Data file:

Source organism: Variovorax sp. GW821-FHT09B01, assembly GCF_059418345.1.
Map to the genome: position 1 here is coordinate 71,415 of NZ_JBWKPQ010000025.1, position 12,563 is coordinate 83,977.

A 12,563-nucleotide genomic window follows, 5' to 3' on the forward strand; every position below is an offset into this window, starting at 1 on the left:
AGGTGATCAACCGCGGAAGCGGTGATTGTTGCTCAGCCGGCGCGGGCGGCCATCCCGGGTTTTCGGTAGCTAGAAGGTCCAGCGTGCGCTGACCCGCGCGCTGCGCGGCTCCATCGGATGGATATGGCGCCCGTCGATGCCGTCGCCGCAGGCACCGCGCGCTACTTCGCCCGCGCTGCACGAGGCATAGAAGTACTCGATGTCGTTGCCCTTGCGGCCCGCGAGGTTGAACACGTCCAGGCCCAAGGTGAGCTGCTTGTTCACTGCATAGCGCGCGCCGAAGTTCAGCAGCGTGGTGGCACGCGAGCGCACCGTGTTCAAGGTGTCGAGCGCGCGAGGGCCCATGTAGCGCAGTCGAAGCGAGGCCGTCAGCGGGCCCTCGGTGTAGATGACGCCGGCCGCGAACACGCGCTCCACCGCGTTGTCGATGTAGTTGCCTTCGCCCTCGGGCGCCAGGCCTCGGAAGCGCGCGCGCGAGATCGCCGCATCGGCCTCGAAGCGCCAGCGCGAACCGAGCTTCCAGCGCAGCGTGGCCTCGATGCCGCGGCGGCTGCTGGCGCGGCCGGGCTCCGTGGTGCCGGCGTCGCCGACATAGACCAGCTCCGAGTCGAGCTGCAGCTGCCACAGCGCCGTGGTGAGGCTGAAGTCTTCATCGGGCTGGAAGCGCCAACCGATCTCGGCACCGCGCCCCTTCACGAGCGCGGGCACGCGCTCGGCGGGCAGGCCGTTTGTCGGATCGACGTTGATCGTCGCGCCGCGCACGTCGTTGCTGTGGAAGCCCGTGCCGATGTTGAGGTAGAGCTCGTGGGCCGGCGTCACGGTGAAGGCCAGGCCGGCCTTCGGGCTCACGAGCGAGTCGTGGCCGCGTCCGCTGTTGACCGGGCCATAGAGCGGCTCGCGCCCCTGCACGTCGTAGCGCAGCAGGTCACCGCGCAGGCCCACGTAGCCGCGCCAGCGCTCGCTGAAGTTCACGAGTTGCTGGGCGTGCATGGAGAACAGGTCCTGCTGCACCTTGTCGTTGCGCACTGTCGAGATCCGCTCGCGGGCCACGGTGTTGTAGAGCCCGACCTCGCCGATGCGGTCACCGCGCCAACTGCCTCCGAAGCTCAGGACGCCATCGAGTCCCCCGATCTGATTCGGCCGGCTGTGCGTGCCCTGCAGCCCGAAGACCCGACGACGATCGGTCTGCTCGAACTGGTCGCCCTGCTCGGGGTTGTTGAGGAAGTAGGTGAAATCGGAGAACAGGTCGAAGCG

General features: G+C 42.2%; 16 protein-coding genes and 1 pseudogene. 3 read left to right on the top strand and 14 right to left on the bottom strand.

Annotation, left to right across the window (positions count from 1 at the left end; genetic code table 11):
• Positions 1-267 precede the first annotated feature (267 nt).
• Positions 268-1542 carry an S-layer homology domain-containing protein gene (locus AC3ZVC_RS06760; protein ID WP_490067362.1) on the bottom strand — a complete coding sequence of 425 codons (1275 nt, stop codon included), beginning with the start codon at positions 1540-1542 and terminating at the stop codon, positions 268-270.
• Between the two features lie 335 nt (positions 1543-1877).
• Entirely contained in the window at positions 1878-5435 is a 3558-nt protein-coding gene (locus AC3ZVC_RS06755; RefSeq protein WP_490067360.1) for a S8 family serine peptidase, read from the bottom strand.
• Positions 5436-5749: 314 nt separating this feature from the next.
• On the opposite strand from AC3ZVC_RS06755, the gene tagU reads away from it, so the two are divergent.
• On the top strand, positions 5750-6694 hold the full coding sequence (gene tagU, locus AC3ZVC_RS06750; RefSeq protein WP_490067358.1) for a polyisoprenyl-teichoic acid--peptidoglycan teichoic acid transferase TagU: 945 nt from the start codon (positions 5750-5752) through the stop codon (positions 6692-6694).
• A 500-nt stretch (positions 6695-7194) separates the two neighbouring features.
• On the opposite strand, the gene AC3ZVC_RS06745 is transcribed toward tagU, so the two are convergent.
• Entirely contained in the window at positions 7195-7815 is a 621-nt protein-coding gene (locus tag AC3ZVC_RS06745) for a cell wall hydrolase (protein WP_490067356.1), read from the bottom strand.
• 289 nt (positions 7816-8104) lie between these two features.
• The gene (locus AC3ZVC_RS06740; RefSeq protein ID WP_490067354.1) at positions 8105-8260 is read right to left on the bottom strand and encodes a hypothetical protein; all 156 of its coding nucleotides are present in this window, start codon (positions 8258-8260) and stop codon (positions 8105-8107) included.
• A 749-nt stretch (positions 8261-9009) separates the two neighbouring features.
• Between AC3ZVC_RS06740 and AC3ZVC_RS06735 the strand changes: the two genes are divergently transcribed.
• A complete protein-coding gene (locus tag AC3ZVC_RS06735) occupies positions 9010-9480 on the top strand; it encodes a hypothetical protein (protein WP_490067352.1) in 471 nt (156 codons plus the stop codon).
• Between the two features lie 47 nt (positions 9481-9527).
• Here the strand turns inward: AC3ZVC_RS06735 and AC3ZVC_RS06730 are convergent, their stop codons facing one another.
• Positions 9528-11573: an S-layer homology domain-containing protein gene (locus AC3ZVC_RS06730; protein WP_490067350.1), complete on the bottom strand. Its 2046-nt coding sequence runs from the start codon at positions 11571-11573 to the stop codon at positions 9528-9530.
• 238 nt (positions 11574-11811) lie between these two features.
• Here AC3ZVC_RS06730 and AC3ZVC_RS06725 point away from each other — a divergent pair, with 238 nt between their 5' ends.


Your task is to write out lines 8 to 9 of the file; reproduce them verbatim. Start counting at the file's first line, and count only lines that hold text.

• Positions 268-1542 carry an S-layer homology domain-containing protein gene (locus AC3ZVC_RS06760; protein ID WP_490067362.1) on the bottom strand — a complete coding sequence of 425 codons (1275 nt, stop codon included), beginning with the start codon at positions 1540-1542 and terminating at the stop codon, positions 268-270.
• Between the two features lie 335 nt (positions 1543-1877).